Ever return from a vacation only to realize, as you pull into the driveway, that you left the lights on, the water in the bathtub running and the back door unlocked. And that while you cleaned out the refrigerator and bagged all the old and frozen food you left it sitting inside. In August!
Members of Congress probably won’t have such a moment when they return to work next week. But maybe they should.
Congress may have set a time-off record this year. And it’s got a couple more extended breaks coming up. Then, of course, there is Thanksgiving. And Christmas/Hanukkah.
The House and Senate will return after Labor Day. But not for long. Maybe 10 or 12 “working” days before it’s pre-election break.
The House has approved only seven of the 12 appropriations bills necessary to fund government operations after Oct. 1, the start of the new fiscal year. The White House has threatened to veto some, maybe all of them, because of program and people cuts the House-version would make, in key operations like the Internal Revenue Service. IRS is reshuffling just about everything as employees leave and — because of budget cuts — cannot be replaced with new hires.
While the House record is poor-to-dismal, the Senate doesn’t have a record. It hasn’t passed any of the 12 appropriations bills. Had it done so, they would no doubt be at an impasse with the House.
This time last year, most insider government talk was about the possibility of a government shutdown because Congress hadn’t done its job. The shutdown, which happened, came after many federal agencies furloughed tens of thousands of employees, some for as many as nine days. Workers in agencies that had one day per week furloughs lost 20 percent of their pay.
Last year, Congress failed to come up with a Continuing Resolution to fund the government, so parts of federal agencies, employing thousands of workers, were told to stay home. In the end, Congress voted to pay workers who had been forced to stay home, but didn’t come up with anything extra for those required to work. Instead of saving money, the shutdown probably cost agencies a lot more in lost productivity and back-pay.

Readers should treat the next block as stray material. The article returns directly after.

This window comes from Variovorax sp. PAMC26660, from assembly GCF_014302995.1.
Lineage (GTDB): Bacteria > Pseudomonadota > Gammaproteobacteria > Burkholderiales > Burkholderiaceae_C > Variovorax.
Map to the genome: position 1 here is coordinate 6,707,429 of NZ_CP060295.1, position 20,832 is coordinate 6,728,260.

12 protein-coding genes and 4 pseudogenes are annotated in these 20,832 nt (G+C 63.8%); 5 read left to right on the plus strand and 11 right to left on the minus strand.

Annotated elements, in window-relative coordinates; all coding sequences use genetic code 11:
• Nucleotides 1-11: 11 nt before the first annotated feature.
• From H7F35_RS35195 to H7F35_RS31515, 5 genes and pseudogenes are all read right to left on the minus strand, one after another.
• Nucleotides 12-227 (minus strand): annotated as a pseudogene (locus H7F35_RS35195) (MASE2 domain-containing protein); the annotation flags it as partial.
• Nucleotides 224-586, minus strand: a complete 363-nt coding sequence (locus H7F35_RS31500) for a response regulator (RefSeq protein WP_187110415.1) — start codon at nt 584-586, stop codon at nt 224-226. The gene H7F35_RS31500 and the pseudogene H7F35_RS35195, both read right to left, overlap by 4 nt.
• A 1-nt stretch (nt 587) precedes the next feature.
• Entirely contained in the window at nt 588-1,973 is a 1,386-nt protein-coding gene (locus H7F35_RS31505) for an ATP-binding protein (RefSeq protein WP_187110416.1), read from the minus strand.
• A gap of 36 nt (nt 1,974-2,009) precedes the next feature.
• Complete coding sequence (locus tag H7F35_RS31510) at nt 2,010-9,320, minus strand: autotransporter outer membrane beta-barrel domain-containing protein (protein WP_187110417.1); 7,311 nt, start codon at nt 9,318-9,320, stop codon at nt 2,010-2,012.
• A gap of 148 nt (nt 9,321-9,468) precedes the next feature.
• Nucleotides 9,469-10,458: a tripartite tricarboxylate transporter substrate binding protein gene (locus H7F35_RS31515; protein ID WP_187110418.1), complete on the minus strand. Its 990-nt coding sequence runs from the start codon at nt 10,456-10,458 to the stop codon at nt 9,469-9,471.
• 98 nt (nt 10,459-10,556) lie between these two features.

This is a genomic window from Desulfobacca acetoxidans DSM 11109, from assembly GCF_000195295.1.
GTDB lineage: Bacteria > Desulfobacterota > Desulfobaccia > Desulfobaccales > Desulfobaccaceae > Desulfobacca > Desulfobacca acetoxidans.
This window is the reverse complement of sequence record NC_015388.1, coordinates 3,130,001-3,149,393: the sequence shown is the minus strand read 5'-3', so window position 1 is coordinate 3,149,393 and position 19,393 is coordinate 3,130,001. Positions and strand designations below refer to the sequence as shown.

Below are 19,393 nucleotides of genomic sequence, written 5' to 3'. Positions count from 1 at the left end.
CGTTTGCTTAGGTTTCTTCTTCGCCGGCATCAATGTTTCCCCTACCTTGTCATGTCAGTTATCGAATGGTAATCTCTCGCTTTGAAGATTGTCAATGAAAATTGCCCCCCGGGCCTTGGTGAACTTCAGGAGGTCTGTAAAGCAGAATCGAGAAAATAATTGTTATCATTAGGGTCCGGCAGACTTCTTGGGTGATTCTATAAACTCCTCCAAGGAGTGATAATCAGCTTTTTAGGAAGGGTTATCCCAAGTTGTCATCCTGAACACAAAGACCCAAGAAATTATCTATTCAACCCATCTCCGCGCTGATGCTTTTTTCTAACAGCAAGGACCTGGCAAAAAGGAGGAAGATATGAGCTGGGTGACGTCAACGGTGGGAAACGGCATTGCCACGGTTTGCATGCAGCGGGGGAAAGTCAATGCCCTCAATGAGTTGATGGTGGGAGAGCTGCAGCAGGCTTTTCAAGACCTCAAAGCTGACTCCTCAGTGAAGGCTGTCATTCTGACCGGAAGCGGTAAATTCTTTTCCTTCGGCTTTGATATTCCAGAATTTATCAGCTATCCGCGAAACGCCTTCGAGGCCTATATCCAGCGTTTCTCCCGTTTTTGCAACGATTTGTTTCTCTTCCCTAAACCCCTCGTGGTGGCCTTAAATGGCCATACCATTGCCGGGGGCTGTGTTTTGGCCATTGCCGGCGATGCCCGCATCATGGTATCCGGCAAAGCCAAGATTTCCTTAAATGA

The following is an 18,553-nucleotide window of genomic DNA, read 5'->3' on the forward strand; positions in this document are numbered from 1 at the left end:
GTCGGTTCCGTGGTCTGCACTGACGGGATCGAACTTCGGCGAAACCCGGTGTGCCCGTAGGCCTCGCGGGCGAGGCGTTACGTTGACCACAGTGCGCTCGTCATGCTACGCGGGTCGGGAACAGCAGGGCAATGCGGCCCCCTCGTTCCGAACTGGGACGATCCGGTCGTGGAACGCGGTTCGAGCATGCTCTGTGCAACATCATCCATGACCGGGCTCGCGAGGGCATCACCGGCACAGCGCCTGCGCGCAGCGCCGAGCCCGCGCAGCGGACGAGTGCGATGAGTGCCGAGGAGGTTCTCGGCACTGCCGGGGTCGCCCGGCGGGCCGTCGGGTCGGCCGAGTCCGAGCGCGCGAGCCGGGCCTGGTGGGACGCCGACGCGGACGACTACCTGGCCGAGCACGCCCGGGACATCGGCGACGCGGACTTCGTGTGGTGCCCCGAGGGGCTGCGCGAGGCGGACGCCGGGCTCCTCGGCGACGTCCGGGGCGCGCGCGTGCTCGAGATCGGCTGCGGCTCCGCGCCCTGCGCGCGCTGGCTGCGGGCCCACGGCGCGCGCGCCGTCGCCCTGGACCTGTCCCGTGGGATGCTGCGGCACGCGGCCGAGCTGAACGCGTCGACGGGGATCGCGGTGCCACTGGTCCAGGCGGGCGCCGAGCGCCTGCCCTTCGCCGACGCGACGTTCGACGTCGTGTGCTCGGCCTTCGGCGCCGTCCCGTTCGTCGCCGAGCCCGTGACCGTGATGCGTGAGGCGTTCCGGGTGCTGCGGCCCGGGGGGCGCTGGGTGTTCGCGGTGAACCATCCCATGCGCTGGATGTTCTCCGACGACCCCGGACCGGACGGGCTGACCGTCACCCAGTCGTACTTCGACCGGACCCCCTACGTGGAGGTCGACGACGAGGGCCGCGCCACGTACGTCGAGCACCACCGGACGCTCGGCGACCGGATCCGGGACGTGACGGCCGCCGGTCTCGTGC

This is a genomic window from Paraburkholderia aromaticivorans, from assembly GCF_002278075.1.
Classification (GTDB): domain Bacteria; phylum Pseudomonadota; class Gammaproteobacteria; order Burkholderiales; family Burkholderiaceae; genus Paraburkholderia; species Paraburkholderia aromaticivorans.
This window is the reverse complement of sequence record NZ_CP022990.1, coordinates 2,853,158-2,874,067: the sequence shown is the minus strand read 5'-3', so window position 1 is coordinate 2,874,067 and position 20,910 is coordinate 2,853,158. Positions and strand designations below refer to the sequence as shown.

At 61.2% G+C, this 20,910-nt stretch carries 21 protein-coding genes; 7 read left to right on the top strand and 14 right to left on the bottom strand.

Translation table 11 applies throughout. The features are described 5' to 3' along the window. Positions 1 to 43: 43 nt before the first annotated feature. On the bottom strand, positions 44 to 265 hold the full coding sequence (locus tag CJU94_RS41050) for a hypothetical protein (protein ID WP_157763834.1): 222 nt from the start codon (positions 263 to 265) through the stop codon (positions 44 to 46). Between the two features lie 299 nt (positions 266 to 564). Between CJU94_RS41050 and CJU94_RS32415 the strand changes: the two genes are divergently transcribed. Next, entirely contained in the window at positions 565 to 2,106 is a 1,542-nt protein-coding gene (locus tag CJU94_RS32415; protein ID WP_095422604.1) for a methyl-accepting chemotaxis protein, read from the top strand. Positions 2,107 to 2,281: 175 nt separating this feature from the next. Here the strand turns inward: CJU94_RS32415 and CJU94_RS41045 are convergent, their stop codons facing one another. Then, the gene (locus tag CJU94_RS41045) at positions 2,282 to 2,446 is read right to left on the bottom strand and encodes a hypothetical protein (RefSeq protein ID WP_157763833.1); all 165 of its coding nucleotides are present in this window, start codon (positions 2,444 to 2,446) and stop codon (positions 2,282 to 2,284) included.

The official word is that there will not be another shutdown this year. That Congress will, with the elections pending, come up with a CR that will fund agencies temporarily, possibly through the end of the year.
The next federal pay raise, if there is one, looks like it will be for 1 percent. A repeat of the 2014 increase. The military is likely to get a 1.8 percent increase, despite the tradition of giving civilian and military members of government the same percentage raise. For more on how that works, click here.
The cost of living adjustment (COLA) for federal, military and Social Security recipients is now on track to be 1.8 percent. But there are still two months (August and September) to go on the COLA countdown, so it will be mid-October before the exact amount is set.
So what’s next? On today’s, Your Turn radio show (10 a.m. EDT), our expert witnesses are Federal Drive news anchor Tom Temin and Andy Medici, senior writer for the Federal Times. Both have been following the flow of news (or not) out of Congress. They’ll tell us what’s happened, what’s likely to come down the road and what feds can expect in 2015.
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